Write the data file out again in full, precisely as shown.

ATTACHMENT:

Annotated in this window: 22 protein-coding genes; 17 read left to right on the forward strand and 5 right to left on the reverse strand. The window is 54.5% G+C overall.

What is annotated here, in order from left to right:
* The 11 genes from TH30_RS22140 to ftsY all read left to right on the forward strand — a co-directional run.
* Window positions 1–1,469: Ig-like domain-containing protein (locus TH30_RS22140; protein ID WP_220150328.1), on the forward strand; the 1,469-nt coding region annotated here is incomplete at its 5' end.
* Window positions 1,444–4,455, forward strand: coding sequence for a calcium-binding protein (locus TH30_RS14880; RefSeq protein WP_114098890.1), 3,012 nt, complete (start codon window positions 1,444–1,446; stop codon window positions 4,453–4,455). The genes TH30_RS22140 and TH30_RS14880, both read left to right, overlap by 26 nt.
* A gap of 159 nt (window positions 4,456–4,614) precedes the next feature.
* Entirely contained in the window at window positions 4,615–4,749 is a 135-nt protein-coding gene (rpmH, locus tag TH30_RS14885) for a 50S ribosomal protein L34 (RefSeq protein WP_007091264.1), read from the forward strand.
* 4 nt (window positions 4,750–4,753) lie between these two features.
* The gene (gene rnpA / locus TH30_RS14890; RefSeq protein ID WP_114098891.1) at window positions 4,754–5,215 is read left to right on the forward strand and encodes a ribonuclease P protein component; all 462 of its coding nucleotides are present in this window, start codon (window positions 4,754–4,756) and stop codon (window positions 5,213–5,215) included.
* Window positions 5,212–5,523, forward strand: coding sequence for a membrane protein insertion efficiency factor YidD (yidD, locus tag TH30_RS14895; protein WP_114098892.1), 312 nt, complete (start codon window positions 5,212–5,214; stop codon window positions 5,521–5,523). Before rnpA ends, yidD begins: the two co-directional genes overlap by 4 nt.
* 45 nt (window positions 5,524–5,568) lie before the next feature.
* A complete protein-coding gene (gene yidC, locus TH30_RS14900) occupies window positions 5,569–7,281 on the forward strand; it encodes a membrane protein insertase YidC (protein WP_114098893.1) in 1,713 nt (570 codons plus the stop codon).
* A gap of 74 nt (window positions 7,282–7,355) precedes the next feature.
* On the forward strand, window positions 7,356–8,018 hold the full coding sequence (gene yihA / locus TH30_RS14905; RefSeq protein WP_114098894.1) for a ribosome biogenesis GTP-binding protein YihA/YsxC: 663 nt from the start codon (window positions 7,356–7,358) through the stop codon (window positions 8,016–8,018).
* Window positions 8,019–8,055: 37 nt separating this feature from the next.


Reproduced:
Annotated in this window: 22 protein-coding genes; 17 read left to right on the forward strand and 5 right to left on the reverse strand. The window is 54.5% G+C overall.

What is annotated here, in order from left to right:
* The 11 genes from TH30_RS22140 to ftsY all read left to right on the forward strand — a co-directional run.
* Window positions 1–1,469: Ig-like domain-containing protein (locus TH30_RS22140; protein ID WP_220150328.1), on the forward strand; the 1,469-nt coding region annotated here is incomplete at its 5' end.
* Window positions 1,444–4,455, forward strand: coding sequence for a calcium-binding protein (locus TH30_RS14880; RefSeq protein WP_114098890.1), 3,012 nt, complete (start codon window positions 1,444–1,446; stop codon window positions 4,453–4,455). The genes TH30_RS22140 and TH30_RS14880, both read left to right, overlap by 26 nt.
* A gap of 159 nt (window positions 4,456–4,614) precedes the next feature.
* Entirely contained in the window at window positions 4,615–4,749 is a 135-nt protein-coding gene (rpmH, locus tag TH30_RS14885) for a 50S ribosomal protein L34 (RefSeq protein WP_007091264.1), read from the forward strand.
* 4 nt (window positions 4,750–4,753) lie between these two features.
* The gene (gene rnpA / locus TH30_RS14890; RefSeq protein ID WP_114098891.1) at window positions 4,754–5,215 is read left to right on the forward strand and encodes a ribonuclease P protein component; all 462 of its coding nucleotides are present in this window, start codon (window positions 4,754–4,756) and stop codon (window positions 5,213–5,215) included.
* Window positions 5,212–5,523, forward strand: coding sequence for a membrane protein insertion efficiency factor YidD (yidD, locus tag TH30_RS14895; protein WP_114098892.1), 312 nt, complete (start codon window positions 5,212–5,214; stop codon window positions 5,521–5,523). Before rnpA ends, yidD begins: the two co-directional genes overlap by 4 nt.
* 45 nt (window positions 5,524–5,568) lie before the next feature.
* A complete protein-coding gene (gene yidC, locus TH30_RS14900) occupies window positions 5,569–7,281 on the forward strand; it encodes a membrane protein insertase YidC (protein WP_114098893.1) in 1,713 nt (570 codons plus the stop codon).
* A gap of 74 nt (window positions 7,282–7,355) precedes the next feature.
* On the forward strand, window positions 7,356–8,018 hold the full coding sequence (gene yihA / locus TH30_RS14905; RefSeq protein WP_114098894.1) for a ribosome biogenesis GTP-binding protein YihA/YsxC: 663 nt from the start codon (window positions 7,356–7,358) through the stop codon (window positions 8,016–8,018).
* Window positions 8,019–8,055: 37 nt separating this feature from the next.